This phase represents the stage of infection with the presence of organism but zero symptoms. It's often called the worst phase because there are no clinical signs, so the disease goes undetected. The only way to address the infection is through a blood test.
It only occurs when the dog's immune system fails to eliminate the organism. There are telltale signs of clinical ehrlichiosis, including;
- Poor appetite
- Bleeding episodes
- Eye problems
- Neurological problems
- Swollen limbs
The failure of bone marrow prevents the manufacture of new blood cells.
Diagnosing Ehrlichiosis in dogs
The diagnosis is often complicated because dogs infected with Ehrlichia may also be infected with other diseases carried by ticks, such as Babesia, Lyme disease, or Rocky Mountain spotted fever.
You can only diagnose ehrlichiosis when your dog starts showing symptoms, so you need to be awry about the early signs, including fever, lethargy, poor appetite, and lymph node enlargement.
Whichever form of ehrlichiosis a dog has, it is essential that he be evaluated by a veterinarian as quickly as possible.
As part of the diagnostic process, the vets will collect a complete health history, perform a thorough physical exam, and then run a complete blood count (CBC), blood chemistry panel, urinalysis, fecal examination, and specific lab work aimed at diagnosing ehrlichiosis.
Also called serologic testing, the vet will check for the presence of antibodies against the Ehrlichia organism.
Your dog should test positive for exposure to be diagnosed with ehrlichiosis, which is only possible at the sub-clinical phase.
The prognosis is suitable for dogs with acute ehrlichiosis. Your vet will predict possible symptoms in the future and advise regular tests to assess the development of infection.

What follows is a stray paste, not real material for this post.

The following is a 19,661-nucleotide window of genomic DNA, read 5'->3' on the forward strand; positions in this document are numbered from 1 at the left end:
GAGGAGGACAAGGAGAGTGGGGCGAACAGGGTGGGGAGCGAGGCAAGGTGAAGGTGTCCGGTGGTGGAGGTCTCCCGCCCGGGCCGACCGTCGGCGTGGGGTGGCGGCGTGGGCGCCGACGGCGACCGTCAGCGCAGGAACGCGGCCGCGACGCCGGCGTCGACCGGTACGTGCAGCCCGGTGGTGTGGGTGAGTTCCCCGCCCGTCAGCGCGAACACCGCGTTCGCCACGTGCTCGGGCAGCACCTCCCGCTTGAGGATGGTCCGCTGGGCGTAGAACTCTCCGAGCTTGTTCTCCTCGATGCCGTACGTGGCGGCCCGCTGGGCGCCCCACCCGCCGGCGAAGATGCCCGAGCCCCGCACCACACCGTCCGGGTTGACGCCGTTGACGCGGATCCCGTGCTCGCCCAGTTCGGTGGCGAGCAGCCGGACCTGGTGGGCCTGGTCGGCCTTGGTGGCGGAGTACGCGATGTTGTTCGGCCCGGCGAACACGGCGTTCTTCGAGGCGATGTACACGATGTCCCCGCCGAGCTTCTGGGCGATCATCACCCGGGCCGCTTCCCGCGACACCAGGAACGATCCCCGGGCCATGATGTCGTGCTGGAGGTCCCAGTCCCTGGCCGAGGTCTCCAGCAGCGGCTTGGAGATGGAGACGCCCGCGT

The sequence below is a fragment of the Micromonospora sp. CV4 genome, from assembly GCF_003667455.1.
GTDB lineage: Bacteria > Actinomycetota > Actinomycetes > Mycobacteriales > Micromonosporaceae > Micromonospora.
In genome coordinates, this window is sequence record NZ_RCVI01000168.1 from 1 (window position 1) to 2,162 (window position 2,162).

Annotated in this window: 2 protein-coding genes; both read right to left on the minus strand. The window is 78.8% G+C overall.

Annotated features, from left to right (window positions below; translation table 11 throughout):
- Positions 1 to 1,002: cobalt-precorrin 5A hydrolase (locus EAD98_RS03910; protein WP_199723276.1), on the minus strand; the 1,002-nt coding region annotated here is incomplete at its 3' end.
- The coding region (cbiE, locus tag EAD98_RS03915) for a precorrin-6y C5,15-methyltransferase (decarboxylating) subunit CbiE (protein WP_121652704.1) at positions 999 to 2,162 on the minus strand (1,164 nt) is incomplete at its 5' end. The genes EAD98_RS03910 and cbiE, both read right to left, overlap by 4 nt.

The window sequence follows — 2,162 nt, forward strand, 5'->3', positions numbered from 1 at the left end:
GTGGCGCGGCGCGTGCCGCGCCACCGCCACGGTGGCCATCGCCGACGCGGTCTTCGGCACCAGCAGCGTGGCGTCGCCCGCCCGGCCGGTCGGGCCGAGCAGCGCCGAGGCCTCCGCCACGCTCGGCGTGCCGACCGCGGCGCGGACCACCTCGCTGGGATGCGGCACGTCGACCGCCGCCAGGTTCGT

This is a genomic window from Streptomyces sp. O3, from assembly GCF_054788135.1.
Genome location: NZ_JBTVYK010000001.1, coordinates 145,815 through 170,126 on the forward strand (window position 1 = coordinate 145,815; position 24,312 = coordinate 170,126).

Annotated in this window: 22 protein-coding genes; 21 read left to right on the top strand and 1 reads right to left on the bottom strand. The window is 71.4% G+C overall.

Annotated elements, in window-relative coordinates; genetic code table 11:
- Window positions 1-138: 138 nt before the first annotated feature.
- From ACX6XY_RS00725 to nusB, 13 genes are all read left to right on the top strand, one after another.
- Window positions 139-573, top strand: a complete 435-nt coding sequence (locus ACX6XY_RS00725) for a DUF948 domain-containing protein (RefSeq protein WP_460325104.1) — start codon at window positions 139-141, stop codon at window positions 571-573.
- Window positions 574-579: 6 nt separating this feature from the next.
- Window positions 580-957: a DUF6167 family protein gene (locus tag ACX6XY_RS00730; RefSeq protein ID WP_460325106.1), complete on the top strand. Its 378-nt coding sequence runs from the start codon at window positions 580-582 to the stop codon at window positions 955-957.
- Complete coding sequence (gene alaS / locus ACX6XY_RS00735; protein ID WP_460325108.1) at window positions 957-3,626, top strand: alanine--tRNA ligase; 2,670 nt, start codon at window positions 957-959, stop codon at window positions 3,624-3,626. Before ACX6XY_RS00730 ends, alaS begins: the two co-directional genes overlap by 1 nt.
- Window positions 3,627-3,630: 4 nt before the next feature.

Ehrlichiosis responds well to treatment with the antibiotic Doxycycline. However, a long course of treatment, usually four weeks, is needed. Alternatively, imidocarb can also be used.
If caught before the clinical stage, E. Canis is almost entirely curable.
In severe cases where blood cell counts are very low, blood transfusions may be needed. A dog experiencing anemia or bleeding will require a blood transfusion.
Reinfection is possible, as immunity to Ehrlichia bacteria is not long-lasting. The prolonged presence of the bacteria leads to hemorrhaging, which typically results in death.
Preventing Ehrlichiosis in Dogs
Ehrlichiosis is a recurring disease, and dogs who have been infected once can develop it again. However, there aren't any vaccines currently available to protect dogs against ehrlichiosis.
For now, the best way to prevent your dog from getting ehrlichiosis is to protect them from tick bites.
For More information please check this infographic.
Talk to your veterinarian in Urbandale to use the best form of tick prevention based on your dog’s health, lifestyle, and the prevalence of ticks and ehrlichiosis in your area. Tick bites are expected during the spring and summer seasons. Use this spring dog care checklist to ensure your furry friend remains flea and tick-free at all times.